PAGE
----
‘Kaali’ poster row: Canada museum issues apology after Indian High Commission’s complaint
The Aga Khan Museum apologised over the ‘Kaali’ poster row after the Indian High Commission urged the Canadian authorities and the event organizers to withdraw “all such provocative material”.
Poster of documentary film Kaali depicts the Hindu goddess smoking a cigarette (Image credits: Twitter)
After the Indian High Commission in Canada sought the removal of ‘smoking Kaali’ poster by filmmaker Leena Manimekalai, the Aga Khan Museum on Tuesday issued a statement saying that they deeply regret the offence caused to the members of the Hindu and other faith communities by the social media post.
“The museum deeply regrets that one of the 18 short videos from ‘Under the Tent’ and its accompanying social media post have inadvertently caused offence to members of the Hindu and other faith communities,” the statement read.
The museum was hosting the works of students from diverse ethnic and cultural backgrounds under the project titled “Under the Tent” organised by the Toronto Metropolitan University.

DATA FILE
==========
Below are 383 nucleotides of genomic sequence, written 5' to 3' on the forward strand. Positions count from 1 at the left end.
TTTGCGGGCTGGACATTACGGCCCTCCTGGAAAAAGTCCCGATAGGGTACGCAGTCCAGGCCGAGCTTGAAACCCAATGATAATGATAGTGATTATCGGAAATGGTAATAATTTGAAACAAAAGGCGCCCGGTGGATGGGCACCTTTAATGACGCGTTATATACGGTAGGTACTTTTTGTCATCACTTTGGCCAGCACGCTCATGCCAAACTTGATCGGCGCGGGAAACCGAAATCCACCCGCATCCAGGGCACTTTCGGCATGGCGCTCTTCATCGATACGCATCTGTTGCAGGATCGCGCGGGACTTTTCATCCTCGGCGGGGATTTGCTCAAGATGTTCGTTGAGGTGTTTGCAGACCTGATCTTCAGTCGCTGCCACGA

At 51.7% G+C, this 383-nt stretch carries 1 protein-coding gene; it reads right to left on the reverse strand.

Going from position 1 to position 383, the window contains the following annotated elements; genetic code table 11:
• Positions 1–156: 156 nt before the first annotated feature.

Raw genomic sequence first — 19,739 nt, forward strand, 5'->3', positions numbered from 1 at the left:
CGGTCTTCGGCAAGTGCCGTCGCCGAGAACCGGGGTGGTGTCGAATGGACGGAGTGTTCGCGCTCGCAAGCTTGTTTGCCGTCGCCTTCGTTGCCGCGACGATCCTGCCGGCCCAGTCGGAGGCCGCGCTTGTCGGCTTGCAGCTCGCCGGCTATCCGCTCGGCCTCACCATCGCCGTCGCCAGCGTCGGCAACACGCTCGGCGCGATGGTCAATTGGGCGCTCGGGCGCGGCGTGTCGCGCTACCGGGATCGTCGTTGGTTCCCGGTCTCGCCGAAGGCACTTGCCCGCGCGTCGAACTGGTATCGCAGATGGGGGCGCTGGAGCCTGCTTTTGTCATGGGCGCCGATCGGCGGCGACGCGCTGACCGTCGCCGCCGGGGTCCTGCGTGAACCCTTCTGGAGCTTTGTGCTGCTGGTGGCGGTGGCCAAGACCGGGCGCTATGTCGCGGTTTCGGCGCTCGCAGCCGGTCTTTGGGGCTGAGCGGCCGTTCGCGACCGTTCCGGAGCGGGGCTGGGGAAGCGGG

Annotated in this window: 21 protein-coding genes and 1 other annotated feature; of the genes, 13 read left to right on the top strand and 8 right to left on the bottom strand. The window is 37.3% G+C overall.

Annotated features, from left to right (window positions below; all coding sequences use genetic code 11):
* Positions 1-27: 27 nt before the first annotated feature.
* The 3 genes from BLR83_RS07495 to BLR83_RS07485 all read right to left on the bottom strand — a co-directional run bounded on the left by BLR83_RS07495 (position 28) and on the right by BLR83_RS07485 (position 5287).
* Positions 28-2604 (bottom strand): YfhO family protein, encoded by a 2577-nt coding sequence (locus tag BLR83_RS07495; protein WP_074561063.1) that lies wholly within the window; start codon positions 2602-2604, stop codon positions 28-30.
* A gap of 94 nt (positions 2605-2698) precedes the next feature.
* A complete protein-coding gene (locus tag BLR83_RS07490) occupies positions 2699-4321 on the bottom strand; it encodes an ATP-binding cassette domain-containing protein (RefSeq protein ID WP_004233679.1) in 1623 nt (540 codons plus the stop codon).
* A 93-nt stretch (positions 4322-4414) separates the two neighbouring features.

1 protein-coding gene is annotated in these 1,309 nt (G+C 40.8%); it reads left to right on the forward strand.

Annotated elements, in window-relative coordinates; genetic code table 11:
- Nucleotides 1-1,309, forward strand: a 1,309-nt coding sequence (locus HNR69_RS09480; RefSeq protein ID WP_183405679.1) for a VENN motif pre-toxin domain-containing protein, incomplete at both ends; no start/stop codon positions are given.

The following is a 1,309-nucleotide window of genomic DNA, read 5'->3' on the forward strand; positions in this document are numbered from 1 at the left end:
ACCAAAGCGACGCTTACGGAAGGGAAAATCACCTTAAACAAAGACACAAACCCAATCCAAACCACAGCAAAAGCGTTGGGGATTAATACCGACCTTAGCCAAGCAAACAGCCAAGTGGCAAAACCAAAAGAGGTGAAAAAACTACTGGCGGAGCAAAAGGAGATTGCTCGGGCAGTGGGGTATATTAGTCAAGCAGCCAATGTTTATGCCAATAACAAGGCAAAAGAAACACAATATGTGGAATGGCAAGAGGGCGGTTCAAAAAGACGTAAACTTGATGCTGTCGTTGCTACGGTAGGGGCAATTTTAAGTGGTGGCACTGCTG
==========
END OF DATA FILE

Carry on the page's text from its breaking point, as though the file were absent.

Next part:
“Toronto Metropolitan University’s project presentation was hosted at the Aga Khan Museum in the context of the Museum’s mission to foster intercultural understanding and dialogue through the arts. Respect for diverse religious expressions and faith communities forms an integral part of that mission,” the statement said.
The Indian High Commission in Canada on Monday had urged the Canadian authorities and the event organizers to withdraw “all such provocative material”.
In a statement, the High Commission said that they have received complaints from leaders of the Hindu community in Canada about “disrespectful depiction of Hindu Gods on the poster of a film showcased as part of the ‘Under the Tent project at the Aga Khan Museum, Toronto.”
The controversy erupted after filmmaker Leena Manimekalai shared the poster of the film on social media. The poster depicts a woman dressed in the costume of Goddess Kaali. She is seen smoking a cigarette in the photo. Along with her usual accoutrements of trishul (trident), and sickle, the actor playing the goddess is shown wielding the LGBTQ+ community’s pride flag. Take a look here:
Super thrilled to share the launch of my recent film – today at @AgaKhanMuseum as part of its “Rhythms of Canada”
I made this performance doc as a cohort of https://t.co/D5ywx1Y7Wu@YorkuAMPD @TorontoMet @YorkUFGS
Feeling pumped with my CREW pic.twitter.com/L8LDDnctC9
— Leena Manimekalai (@LeenaManimekali) July 2, 2022